Interesting paper by the international society of sports nutrition.
Research suggests that probiotics can:
- Increase the absorption of nutrients in your gut
- Improve immune system functions
- Improve gut-barrier function
- Act as an anti-inflammatory
- Improve overall health
Probiotics can expedite muscle recovery during resistance training.
There doesn’t seem to be much that is actionable in that paper. I don’t think that buying random probiotics at the health food store will make you faster. The new thinking, AFAICT, on probiotics is that they are more like a targeted medicine rather than a general purpose vitamin. My understanding is that probiotics out of a bottle do not permanently colonize your gut. They do displace the bacteria you have now. This could be a good thing if you have diarrhea or some condition.
The better thing to do is change your microbiome by eating healthy food (particularly a wide variety of vegetables and whole grains that contain fiber). You also want to eliminate alcohol, preservatives, chemicals, sugar, fast food, PUFAs, etc. (Sounds pretty familiar, hug? - eat healthy and your microbiome gets healthier.)
Fermented “probiotic” foods seem to correlate with better health and usually contain lots of fiber.
Personally I think prebiotic supplements and foods might be a better approach for an athlete. Prebiotics are indigestible fibers that nourish our short chain fatty acid producing bacteria. My theory is that we are all trying to burn more fat during long endurance rides. If our gut is producing more short chain fatty acids (butyrate, acetate, propionate) then we can use them for fuel at sub threshold activity.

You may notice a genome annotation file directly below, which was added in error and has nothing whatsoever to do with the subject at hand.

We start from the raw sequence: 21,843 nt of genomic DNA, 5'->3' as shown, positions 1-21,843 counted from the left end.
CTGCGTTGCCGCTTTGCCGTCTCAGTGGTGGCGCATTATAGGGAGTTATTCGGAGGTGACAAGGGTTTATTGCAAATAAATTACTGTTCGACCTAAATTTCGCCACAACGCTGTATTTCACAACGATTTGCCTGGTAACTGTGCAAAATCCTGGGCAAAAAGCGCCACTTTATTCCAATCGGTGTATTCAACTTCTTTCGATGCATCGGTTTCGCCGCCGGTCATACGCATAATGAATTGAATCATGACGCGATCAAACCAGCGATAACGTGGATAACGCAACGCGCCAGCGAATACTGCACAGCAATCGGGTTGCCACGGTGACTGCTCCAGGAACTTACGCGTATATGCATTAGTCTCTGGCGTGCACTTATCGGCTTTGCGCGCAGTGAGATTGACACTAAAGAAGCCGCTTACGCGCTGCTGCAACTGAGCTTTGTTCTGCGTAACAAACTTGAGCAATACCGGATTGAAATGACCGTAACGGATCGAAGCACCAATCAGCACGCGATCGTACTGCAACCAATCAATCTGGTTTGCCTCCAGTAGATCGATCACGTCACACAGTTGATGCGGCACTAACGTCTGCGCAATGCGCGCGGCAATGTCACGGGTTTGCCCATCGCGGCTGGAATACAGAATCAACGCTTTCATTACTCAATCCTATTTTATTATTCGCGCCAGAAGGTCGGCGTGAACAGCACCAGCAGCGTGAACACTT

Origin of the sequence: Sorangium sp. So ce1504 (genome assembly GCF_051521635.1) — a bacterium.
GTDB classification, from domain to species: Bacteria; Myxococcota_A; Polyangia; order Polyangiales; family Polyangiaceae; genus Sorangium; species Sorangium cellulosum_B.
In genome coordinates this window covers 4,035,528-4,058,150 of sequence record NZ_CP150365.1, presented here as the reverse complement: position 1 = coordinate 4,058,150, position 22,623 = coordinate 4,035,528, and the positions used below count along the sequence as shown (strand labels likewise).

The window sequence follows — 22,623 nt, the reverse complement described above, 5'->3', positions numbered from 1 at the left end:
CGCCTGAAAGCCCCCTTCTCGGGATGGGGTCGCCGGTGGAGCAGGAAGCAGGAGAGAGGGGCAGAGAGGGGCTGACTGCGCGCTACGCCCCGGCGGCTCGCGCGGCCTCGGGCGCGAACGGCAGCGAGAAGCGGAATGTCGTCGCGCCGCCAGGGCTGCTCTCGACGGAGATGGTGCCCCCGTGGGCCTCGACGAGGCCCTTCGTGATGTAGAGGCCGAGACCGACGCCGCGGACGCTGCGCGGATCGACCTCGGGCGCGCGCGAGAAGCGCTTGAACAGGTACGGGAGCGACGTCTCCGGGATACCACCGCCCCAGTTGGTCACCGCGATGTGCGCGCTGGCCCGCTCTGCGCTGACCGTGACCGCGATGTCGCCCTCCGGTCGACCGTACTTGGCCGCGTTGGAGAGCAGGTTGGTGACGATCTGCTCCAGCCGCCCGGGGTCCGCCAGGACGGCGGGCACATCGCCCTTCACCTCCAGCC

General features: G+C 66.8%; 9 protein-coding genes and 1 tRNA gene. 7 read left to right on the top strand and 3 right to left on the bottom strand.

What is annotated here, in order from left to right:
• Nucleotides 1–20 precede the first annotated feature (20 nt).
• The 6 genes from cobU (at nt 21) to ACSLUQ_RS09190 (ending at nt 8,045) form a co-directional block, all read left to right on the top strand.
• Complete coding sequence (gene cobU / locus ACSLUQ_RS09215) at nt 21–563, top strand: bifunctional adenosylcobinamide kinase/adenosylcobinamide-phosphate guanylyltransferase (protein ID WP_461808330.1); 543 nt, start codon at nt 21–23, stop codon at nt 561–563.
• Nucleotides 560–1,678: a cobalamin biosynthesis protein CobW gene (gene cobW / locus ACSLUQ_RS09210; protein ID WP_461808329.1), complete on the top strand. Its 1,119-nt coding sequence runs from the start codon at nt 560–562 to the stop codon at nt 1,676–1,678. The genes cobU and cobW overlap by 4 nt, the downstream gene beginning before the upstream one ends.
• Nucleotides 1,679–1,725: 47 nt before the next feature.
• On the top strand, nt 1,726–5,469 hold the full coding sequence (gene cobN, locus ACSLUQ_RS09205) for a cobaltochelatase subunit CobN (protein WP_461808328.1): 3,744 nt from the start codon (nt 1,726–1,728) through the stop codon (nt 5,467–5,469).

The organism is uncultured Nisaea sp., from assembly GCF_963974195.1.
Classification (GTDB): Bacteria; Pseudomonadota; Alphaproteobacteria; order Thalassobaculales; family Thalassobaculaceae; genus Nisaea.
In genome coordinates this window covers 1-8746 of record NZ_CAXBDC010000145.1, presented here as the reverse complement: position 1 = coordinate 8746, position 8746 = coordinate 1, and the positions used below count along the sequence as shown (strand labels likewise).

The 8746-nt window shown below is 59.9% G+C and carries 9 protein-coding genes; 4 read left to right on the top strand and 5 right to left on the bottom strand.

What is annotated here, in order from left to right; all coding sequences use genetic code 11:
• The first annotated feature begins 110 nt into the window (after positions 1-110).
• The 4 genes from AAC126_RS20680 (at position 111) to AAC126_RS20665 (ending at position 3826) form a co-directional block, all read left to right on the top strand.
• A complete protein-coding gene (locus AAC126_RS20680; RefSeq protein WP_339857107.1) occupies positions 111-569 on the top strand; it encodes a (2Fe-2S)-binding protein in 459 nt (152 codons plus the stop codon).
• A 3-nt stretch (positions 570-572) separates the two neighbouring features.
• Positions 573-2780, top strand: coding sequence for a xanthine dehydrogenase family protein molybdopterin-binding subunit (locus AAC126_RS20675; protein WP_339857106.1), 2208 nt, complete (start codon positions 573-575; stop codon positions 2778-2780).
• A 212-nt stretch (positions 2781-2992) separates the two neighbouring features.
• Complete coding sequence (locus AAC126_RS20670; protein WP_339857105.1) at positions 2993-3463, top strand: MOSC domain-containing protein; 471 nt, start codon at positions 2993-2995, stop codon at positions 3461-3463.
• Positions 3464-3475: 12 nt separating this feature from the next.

I’ve been doing deep dives on this stuff for about a year now. I’ve found no magic bullet. I have increased vegetable and whole grains in my diet and I have supplemented with prebiotic powders. I honestly think that I do have more endurance sub-threshold. I feel that I can ride for hours and feel pretty fresh in hour 3 or 4 of a ride. I don’t think that prebiotics though have improved my FTP.
One of the studies that shows that pro athletes have increased short chain fatty acid producing bacteria.
AFAIK, the only way to get bacteria to permanently colonize the gut is by fecal transplant. So, maybe someday one could get a bacterial transplant or implant of the right bacteria to make you a better athlete.
This kind of stuff though is at the infant stage of development. They have cured things like C-difficile with fecal transplants but there have also been deaths and severe side effects. I read about one woman who was thin before the transplant but then packed on like 50 pounds afterwards. It’s like she caught obesity from the transplant.
The encouraging thing is that someday they may be able to cure obesity once they understand these mechanisms.
IMO a paper by a society representing sports nutrition companies, describing the benefits of a sports nutrition supplement, is not worth the paper it is written on, regardless of results.
Wait for it to be corroborated by the greater scientific community…